Before Lahaina went up, there had been for I think 2 days a fire in upcountry around Makawao, also the airport in Kahalui was closed for a bit, IIRC from smoke. It’s very typical to get wildfire in Central Maui in summer. Much of that land had been owned by Princess Ruth (last descendant of King Kamehameha) and she quit-claimed it to sugar baron Claus Sprekels (it didn’t seem to have any value) who was able to get the courts to recognize his title. He was able to engineer the irrigation tunnels / ditches that made sugar culture possible. TTG since your time sugar is pau, and that land has gone to non-natives grass/shrubs. We are hearing a lot of brave talk about rebuilding / Lahaina will be back, but judging from Kauai post-Iniki that seems to be a bit wishful thinking.

    It is possible to go by road to west Maui via the west-side coast road, but once you get a little past Kapalua resort heading north the road turns to about 1-1/2 lane and is kind of a two hour white knuckle drive (steep drop to seaward). It’s a popular bike route though (about 70 miles) easier than the 35 mile climb from Paia to top of Haleakala.

    • TTG says:

      scott s,

      I remember the sugar cane and the sweet smell of the burning fields before harvest. I also remember the road out to Lahaina. At least it was less harrowing than the road to Hana. Those invasive species are going to be the death of the Islands. I’m surprised there’s no snake infestation like in Florida, unless the mongoose are just that badass. You may be right about the rebuilding. It’s probably going to take some serious investment in the community to prevent it from becoming no more than a series of mega-resorts.

  5. walrus says:

    My condolences to the people of Hawai.

    As a volunteer firefighter in the worlds worst fire region all I can say is that when the conditions reach a certain point, there is nothing to do but leave. I guess if it wasn’t done before, from now on you will have a top notch system for warning and hopefully containing these fires. Let that be the memorial to the victims.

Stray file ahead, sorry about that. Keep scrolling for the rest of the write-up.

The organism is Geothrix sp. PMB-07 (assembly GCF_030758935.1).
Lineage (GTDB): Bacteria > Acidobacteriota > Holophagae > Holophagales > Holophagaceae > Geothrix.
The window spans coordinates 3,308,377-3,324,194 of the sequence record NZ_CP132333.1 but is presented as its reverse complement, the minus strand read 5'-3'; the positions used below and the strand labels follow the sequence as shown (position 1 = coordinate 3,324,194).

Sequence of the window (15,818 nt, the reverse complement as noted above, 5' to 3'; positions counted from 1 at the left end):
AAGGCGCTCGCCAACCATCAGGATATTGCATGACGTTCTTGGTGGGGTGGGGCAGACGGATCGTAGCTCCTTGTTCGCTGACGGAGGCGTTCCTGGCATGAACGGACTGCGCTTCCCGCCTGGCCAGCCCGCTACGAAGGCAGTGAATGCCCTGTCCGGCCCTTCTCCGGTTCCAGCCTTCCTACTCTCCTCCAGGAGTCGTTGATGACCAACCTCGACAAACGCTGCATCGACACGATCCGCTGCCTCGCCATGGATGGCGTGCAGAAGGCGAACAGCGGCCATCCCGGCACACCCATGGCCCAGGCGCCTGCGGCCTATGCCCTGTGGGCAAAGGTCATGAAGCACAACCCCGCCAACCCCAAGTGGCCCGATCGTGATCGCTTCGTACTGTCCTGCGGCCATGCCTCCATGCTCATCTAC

6. Kim Sky says:


    With an unbelievable military presence on the islands, I wonder why the military did not help with the fire-fighting?

    I know a pilot from Hawaii, now in Oregon who has done tones of spotting for major drops of retardant on fires in Oregon.

    Perhaps they just have to keep their bases safe?

    Thanx, Kim

    • TTG says:

      Kim Sky,

      I’m surprised, and bothered, that a massive response from the military isn’t more evident. I know a few fire fighting helicopters were sent, but during the height of the fire, the winds kept all aerial response grounded. My first thought was that every company in the 25th Infantry Division had a self-contained field mess team at one time. I don’t know if that’s still the case. If I was the Division Commander, I’d have sent every damned bit of assistance I could send and keep it coming as long as needed by air and sea. There should be field kitchens, portable showers, tentage as required, medical and engineering support. It should be a no brainer. Maybe we’re just not seeing it.

    • walrus says:

      Kim, same question about using the defence forces for fire fighting was asked here during and after the 2019/2020 New South Wales fires that burned 13 million acres.

      Short answer: forget it.

      First, They don’t have the training they can’t get the training without taking away from their normal roles and fire fighting skills would need a refresher and re-accreditation every year like ours.

      Second, they don’t have the equipment. Our trucks are designed to protect the crew for a minimum of five minutes “burn over” and we practice it each year.Same with out PPE, it’s specialised.

      Third, even if you had both training and equipment, the services are not needed. The roads and tracks arr generally narrow and under fire attack, there is little room to deploy, in any case, fire fighters form strike teams from interstate and overseas when numbers are needed. I spent a week in a strike team in NSW in 2019. We have approximately 25,000 volunteer firefighters in Victoria. I forget how many teams we sent North that year.

      Best use of the services? Logistics and infrastructure. I got a ride home with the rest of our 100 man strike team in a C17!

  7. walrus says:

    I hope the President is planning to visit Hawaii right now. 89 souls so far. Those who survived this are going to need help for many years to come. Sounds like defence forces are doing exactly what they should be doing.

  8. Kim Sky says:

    At least: “There should be field kitchens, portable showers, tentage as required, medical and engineering support.”

    Hey, they need the practice! War plans in Taiwan? How many civilians will be doing the same thing? Jumping into the ocean to survive!

    Listen to Lyle Goldstein’s analysis of recent wargame of Chinese invasion of Taiwan

    As I have seen, Hawaii is a major pro-military community! It would be beautiful to see a hospital ship off shore.


    Listen to Lyle Goldstein’s analysis of recent war game of Chinese invasion of Taiwan


    • leith says:

      Kim –

      Only two Hospital Ships still in service. USNS Comfort is in Norfold, Mercy is currently on humanitarian assistance in Phu Yen Viet-Nam.

      I think I saw news reports today that Hawaii National Guard units are now assisting in Lahaina.

  9. English Outsider says:

    On another aspect of the emergency, a link I’ve just seen on Dr North’s site in England,


    I’d have just taken the water given that it seemed to be needed urgently. Surprised they didn’t.